Payton mixes it up on new jazz album

By KEN FRANCKLING, United Press International  |  Oct. 1, 2003 at 7:10 PM
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Trumpeter Nicholas Payton has explored the roots and the heart of jazz over the past decade-and-a-half as one of music's "young lions" -- a great younger instrumental voice on the jazz scene.

Now Payton, who has been called the musical and physical reincarnation of the pioneering Joe "King" Oliver, the New Orleans cornetist who gave Louis Armstrong his first break, has taken a bold step. He has stepped away from the past -- and from any mainstream expectations for his music.

On the heels of "Dear Louis," his 2000 centennial tribute to Louis Armstrong, Payton has just released a conceptual project that includes electronic effects, hip-hop and a bit of rap, a tone-poem feel, and trances -- all tied, through his vision, into the jazz tradition. Traditionalists beware. "Sonic Trance," his debut project for Warner Bros., is not the son of "Dear Louis" stylistically.

The use of electronic effects such as a wah-wah pedal and digital delays linked to his horn are drawing natural but perhaps unfair comparisons to Miles Davis's "Bitches Brew" phase at the birth of fusion.

Payton, who turned 30 on Sept. 26, is not turning his back on the past. In fact one tune, "Cannabis Leaf Rag," shows the very strong syncopation link between Jelly Roll Morton's ragtime rhythms on "Maple Leaf Rag" from the early 1970s and today's hip-hop. It even starts out with the sampled sound of a scratchy 78-rpm record.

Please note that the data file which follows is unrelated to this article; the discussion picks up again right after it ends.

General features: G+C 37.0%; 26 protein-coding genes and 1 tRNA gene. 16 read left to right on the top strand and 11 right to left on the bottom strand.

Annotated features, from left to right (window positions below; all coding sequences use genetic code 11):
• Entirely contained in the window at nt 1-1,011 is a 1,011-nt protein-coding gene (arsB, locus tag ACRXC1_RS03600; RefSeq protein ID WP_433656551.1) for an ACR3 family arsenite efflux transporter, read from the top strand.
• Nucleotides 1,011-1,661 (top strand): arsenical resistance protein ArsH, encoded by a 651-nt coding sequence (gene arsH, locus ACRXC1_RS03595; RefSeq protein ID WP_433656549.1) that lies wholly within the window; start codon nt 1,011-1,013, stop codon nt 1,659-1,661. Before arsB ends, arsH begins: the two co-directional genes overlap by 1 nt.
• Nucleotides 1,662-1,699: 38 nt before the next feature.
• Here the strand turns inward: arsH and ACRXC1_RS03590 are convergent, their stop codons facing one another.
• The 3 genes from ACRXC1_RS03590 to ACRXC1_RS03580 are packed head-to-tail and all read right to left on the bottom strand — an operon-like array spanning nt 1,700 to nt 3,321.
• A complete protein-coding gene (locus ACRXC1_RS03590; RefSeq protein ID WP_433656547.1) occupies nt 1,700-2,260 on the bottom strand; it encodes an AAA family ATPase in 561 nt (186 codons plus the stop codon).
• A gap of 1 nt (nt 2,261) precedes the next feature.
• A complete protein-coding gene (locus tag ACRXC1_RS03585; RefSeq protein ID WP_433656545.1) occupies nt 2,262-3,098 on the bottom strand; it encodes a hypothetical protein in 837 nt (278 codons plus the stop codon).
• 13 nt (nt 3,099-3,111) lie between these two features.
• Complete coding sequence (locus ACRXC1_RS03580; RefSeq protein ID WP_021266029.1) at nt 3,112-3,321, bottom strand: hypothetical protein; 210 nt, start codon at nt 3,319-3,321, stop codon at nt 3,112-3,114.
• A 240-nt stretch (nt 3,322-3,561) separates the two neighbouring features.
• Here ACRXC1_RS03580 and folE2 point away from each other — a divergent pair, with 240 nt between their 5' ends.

"Some people don't view hip-hop as an art form, but it's the voice of the youth and very much a part of me," Payton said. "Though I have been influenced by it, I haven't explored it to the level I have on this record."

After Payton recorded "Dear Louis," he knew he was "closing a chapter on the kind of records I wanted to make. I'm still playing jazz, but from the perspective of a man of my age and experiences. All of the musicians I love and respect, like Ornette Coleman, John Coltrane and Bill Evans, made statements that had not only personal relevance to their lives, but cultural relevancy to the times in which they lived."

"Sonic Trance" grew out of the impact of Time Machine and Soul Patrol, two side bands Payton started while winding down and disbanding his longstanding quintet. "Though I love the cats I had before, this has really re-energized me. I thought I needed a change," Payton said.

The new project teamed Payton with pianist Kevin Hays, Vicente Archer on acoustic bass, Daniel Sadownick on percussion and Karriem Riggins on sampler and synthesizer. He also brought along two holdovers from his quintet -- saxophonist Tim Warfield and drummer Adonis Rose.

"I approached this album like cinema," he said. "Certain recurring melodies are like characters that appear and reappear in different incarnations ... one minute wholesome, the next evil. Some things just appear out of the blue. We go from rap to a tone poem on this album because that's how life can be. One moment we're involved in the most buffoonish of escapades and the next, something beautiful."

The most traditional piece on the "Sonic Trance" odyssey is "Blu Hays," a melody he said he created from hearing Hays and Rose work off each other's sounds while warming up. "The idea was to show how sometimes we can be connected even though we don't always recognize it," Payton said.

With new sonic trappings and a trancy soundscape he has created for a new millennium, Payton is pressing forward with his own spirit and inspirations, much as fellow New Orleans native Armstrong did so many years ago, enduring challenges and changing times along the way.

"I feel this record is very timely," Payton said. "All of the musicians come from different racial, cultural ands spiritual backgrounds, yet we were able to create a unified body of work. We need more of that in the world right now."

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